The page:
[Show abstract][Hide abstract] ABSTRACT: Living organisms capitalize on their ability to predict their environment to
maximize their available free energy, and invest this energy in turn to create
new complex structures. Is there a preferred method by which this manipulation
of structure should be done? Our intuition is "simpler is better," but this is
only a guiding principal. Here, we substantiate this claim through
thermodynamic reasoning. We present a new framework for the manipulation of
patterns (structured sequences of data) by predictive devices. We identify the
dissipative costs and how they can be minimized by the choice of memory in
these predictive devices. For pattern generation, we see that simpler is indeed
better. However, contrary to intuition, when it comes to extracting work from a
pattern, any device capable of making statistically accurate predictions can
recover all available energy.
[Show abstract][Hide abstract] ABSTRACT: Two approaches to small-scale and quantum thermodynamics are fluctuation relations and one-shot statistical mechanics. Fluctuation relations (such as Crooks’ theorem and Jarzynski's equality) relate nonequilibrium behaviors to equilibrium quantities such as free energy. One-shot statistical mechanics involves statements about every run of an experiment, not just about averages over trials. We investigate the relation between the two approaches. We show that both approaches feature the same notions of work and the same notions of probability distributions over possible work values. The two approaches are alternative toolkits with which to analyze these distributions. To combine the toolkits, we show how one-shot work quantities can be defined and bounded in contexts governed by Crooks’ theorem. These bounds provide a new bridge from one-shot theory to experiments originally designed for testing fluctuation theorems.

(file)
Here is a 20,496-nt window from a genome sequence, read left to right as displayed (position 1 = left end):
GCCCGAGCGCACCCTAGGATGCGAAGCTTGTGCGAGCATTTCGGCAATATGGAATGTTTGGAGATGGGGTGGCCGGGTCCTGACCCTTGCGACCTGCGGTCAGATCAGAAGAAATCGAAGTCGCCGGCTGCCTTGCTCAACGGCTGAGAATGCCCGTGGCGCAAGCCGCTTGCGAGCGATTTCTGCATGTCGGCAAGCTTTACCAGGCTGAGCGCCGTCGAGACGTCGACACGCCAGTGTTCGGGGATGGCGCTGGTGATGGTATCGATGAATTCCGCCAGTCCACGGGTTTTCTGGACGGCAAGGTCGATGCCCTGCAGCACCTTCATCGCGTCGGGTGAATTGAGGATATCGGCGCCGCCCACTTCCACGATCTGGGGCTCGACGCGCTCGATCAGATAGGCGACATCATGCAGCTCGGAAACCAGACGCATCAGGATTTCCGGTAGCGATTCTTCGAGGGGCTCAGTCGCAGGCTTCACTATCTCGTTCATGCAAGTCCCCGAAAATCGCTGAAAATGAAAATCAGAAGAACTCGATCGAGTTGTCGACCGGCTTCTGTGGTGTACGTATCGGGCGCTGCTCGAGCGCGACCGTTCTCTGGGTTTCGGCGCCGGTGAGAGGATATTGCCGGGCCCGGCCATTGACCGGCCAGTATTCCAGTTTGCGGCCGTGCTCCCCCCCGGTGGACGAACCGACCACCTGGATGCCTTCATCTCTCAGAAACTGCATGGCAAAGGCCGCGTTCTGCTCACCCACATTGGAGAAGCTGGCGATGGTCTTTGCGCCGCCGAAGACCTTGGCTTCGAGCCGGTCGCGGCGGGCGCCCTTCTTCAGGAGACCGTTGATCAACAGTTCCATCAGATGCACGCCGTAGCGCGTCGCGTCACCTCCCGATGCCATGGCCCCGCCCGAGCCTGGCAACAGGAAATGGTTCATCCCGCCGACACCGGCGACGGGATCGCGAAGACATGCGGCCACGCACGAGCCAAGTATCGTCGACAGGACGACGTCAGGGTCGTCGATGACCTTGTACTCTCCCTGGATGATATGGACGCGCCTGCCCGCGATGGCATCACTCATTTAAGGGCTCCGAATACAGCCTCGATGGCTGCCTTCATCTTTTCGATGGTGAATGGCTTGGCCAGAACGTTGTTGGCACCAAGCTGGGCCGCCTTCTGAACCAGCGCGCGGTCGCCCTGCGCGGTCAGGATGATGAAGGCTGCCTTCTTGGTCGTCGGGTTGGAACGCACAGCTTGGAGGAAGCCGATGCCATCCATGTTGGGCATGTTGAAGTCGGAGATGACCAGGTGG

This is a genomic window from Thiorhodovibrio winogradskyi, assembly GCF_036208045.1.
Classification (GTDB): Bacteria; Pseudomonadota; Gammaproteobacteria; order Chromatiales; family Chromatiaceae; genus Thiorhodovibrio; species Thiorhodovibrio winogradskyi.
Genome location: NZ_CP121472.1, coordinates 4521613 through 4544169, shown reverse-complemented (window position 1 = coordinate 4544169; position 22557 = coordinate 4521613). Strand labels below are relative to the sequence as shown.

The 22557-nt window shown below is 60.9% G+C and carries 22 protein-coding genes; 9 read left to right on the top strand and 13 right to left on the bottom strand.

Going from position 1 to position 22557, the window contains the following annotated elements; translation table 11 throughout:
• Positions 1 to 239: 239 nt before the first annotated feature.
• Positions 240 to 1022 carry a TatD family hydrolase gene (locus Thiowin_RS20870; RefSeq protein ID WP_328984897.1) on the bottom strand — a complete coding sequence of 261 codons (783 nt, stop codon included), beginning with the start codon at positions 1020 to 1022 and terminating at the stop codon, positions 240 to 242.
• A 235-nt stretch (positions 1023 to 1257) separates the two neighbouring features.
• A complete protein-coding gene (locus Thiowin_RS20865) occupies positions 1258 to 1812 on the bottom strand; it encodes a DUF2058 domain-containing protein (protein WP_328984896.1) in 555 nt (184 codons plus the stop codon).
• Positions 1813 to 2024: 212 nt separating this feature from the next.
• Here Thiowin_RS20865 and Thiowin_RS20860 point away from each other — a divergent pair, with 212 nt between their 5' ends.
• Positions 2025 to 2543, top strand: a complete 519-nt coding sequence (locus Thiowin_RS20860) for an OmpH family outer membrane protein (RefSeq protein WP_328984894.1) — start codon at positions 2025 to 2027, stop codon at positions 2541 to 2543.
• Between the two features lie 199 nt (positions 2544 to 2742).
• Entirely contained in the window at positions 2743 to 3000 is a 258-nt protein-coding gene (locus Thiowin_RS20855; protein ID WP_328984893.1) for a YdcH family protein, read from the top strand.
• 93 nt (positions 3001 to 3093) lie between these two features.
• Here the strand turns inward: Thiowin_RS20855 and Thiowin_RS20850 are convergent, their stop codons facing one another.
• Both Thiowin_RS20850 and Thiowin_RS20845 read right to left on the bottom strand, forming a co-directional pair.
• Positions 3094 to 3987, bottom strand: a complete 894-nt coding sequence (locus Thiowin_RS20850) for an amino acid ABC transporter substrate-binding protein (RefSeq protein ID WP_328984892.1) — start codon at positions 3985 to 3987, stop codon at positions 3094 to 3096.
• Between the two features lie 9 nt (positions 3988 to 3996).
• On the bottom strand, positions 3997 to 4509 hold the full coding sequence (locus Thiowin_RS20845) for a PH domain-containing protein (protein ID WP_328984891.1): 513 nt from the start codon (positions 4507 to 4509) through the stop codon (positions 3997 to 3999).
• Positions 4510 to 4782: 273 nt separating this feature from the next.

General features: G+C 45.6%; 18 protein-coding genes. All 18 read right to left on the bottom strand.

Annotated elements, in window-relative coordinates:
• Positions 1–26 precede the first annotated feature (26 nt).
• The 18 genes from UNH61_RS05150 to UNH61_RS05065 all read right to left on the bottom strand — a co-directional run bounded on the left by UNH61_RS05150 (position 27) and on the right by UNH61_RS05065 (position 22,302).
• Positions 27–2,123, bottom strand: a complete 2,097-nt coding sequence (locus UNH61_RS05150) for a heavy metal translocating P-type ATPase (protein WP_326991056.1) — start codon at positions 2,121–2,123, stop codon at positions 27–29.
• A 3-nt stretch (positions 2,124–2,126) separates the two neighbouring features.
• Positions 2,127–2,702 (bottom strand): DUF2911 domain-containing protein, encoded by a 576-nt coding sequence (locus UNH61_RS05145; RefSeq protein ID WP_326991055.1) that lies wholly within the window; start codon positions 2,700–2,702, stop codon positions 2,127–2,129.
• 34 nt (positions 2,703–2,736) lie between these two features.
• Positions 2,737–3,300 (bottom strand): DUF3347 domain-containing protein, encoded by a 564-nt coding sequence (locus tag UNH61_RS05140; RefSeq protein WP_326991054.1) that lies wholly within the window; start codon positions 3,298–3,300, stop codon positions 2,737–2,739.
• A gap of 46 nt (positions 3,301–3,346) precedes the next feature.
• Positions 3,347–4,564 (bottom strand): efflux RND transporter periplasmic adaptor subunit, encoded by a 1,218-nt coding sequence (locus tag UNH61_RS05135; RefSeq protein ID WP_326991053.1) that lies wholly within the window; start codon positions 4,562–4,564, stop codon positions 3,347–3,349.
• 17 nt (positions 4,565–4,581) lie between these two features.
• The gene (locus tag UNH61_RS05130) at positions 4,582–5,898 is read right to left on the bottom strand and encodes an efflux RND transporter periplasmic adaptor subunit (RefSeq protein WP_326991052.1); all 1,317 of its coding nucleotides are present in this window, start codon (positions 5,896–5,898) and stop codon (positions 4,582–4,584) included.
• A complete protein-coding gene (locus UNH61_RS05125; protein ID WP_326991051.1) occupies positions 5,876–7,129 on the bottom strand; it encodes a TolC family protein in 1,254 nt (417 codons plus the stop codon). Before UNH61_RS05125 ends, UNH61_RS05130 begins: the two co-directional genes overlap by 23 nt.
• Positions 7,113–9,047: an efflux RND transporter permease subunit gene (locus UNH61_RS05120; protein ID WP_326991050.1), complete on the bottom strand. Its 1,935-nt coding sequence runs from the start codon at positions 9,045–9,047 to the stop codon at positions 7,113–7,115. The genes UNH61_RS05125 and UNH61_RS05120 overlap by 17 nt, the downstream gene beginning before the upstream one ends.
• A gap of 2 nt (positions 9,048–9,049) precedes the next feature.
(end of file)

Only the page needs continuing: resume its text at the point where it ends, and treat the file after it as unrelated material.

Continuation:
New Journal of Physics 09/2015; 17(9). DOI:10.1088/1367-2630/17/9/095003 · 3.56 Impact Factor
[Show abstract][Hide abstract] ABSTRACT: The use of the von Neumann entropy in formulating the laws of thermodynamics has recently been challenged. It is associated with the average work whereas the work guaranteed to be extracted in any single run of an experiment is the more interesting quantity in general. We show that an expression that quantifies majorization determines the optimal guaranteed work. We argue it should therefore be the central quantity of statistical mechanics, rather than the von Neumann entropy. In the limit of many identical and independent subsystems (asymptotic i.i.d) the von Neumann entropy expressions are recovered but in the non-equilbrium regime the optimal guaranteed work can be radically different to the optimal average. Moreover our measure of majorization governs which evolutions can be realized via thermal interactions, whereas the non-decrease of the von Neumann entropy is not sufficiently restrictive. Our results are inspired by single-shot information theory.
New Journal of Physics 07/2015; 17(7). DOI:10.1088/1367-2630/17/7/073001 · 3.56 Impact Factor
[Show abstract][Hide abstract] ABSTRACT: Thermodynamics describes large-scale, slowly evolving systems. Two modern
approaches generalize thermodynamics: fluctuation theorems, which concern
finite-time nonequilibrium processes, and one-shot statistical mechanics, which
concerns small scales and finite numbers of trials. Combining these approaches,
we calculate a one-shot analog of the average dissipated work defined in
fluctuation contexts: the cost of performing a protocol in finite time instead
of quasistatically. The average dissipated work has been shown to be